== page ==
The Gadgetification of America: The last frontier?

Swiss_army_knifeGadgets have a certain fascination, don’t they?  They promise technological enablement.  They make us see further, hear better, sort more intelligently, think more adroitly, connect more, er, better.  Gadgets extend the body and the mind.  Where would we be without them? What would we be without them?  Personally, they can have my laptop and cell phone when they pry them out of my cold, dead hands. 

But gadgets have been mostly a male obsession.  Indeed, there is not a male reader of this blog who has not been mocked by a women for being a little gadget crazy.  Women sometimes refer to "boys and their toys" as if gadget glorification were a male mania.  This holiday season, we will indeed find guys in the kitchen talking heatedly about wireless access, HD TV and Xbox360 refresh rates.  Women, many of them, will just roll their eyes, as if to say, "Guys!  What are you going to do?"

But times, they are a changing.  The P&G success stories of the last few years have been gadgets.*  Swiffer and swiffer extensions are little technological enablements.   Some of this is due to the influence of IDEO there.  Little machines is what they do.   And some of it is due to the margins to be made on appliances and the refills they demand.  But I believe there may have been a time when the female householder would look at something machine like, gadget-ish, and said, "No gadgets for Gidget, thank you just the same."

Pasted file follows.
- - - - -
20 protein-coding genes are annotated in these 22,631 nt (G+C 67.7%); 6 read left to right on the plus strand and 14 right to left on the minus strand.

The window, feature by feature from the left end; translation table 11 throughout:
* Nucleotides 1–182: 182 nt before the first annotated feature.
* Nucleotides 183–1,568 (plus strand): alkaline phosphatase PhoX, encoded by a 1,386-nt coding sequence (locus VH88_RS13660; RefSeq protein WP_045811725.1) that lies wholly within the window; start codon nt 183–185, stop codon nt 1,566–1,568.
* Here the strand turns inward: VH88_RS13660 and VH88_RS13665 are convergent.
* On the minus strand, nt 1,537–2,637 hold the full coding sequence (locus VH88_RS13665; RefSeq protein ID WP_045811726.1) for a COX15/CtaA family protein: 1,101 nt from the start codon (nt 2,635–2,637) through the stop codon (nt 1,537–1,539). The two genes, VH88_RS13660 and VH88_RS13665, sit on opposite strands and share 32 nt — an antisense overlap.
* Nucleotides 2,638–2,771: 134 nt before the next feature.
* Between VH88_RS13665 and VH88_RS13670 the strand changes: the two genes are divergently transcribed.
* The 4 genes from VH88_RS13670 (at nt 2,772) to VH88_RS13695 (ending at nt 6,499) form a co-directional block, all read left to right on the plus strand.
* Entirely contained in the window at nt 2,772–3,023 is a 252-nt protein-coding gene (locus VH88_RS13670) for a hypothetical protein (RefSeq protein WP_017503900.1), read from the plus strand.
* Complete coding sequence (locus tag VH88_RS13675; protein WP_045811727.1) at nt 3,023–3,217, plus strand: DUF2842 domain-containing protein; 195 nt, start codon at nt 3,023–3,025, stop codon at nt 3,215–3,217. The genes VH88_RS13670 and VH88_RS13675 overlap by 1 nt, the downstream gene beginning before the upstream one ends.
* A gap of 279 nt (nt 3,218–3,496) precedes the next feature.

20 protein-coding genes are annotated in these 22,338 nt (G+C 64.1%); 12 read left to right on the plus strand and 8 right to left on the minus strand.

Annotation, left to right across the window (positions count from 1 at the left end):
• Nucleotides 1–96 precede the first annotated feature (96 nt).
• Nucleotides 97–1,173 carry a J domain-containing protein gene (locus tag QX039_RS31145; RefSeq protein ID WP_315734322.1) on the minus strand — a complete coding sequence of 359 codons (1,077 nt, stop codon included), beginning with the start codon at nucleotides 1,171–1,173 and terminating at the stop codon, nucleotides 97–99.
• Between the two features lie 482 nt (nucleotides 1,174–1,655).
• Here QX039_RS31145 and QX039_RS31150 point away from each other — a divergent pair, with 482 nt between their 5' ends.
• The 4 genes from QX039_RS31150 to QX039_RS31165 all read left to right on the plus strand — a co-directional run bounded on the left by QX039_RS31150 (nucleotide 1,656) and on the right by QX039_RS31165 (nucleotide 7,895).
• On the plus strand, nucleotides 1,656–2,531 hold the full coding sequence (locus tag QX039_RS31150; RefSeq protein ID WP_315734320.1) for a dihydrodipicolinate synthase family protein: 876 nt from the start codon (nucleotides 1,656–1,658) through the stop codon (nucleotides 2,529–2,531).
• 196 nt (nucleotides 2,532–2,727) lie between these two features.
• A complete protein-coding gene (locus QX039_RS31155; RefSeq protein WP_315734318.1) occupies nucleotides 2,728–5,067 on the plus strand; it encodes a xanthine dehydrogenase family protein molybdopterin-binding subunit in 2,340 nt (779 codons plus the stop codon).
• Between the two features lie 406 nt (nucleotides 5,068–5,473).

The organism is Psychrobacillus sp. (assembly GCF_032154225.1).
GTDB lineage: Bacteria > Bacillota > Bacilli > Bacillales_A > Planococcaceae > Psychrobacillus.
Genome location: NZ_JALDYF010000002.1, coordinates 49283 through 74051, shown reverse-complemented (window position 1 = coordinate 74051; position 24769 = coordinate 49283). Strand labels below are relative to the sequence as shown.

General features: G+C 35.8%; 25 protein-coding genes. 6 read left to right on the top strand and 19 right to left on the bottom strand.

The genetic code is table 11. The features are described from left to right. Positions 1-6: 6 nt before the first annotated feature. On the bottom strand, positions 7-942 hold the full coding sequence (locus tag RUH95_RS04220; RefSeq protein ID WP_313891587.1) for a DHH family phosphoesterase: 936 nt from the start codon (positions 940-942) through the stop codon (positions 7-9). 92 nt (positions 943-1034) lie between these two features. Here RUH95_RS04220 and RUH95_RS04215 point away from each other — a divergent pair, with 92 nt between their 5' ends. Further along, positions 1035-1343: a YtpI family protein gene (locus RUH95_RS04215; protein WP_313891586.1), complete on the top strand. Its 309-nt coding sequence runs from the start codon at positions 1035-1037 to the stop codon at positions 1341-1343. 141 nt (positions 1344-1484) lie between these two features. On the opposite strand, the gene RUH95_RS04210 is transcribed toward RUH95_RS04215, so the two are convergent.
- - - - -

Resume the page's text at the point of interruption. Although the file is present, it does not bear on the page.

There are other hints of a shift in the way in which women see technology.  The renovation of the kitchen has seen the introduction, around 15 years ago, of the industrial stove.  Industrial stoves!  These are large, out of scale, indelicate and capable of feeding several hundred people at a time.  No body "plays house" with one of these monsters.  This is industrial strength.

And what about the Suburbans now so much in evidence.  In my parts (tiny town Connecticut), the car of choice used to be a white Volvo station wagon.  It said, "I am practical but not inelegant."  Suburbans are not much smaller than a mobile home.  To drive one of these cars as a "station car" for toing and froing from the commuter line, well, unless your husband or one of your children, or you yourself, hold high political office, it’s really more car than you need.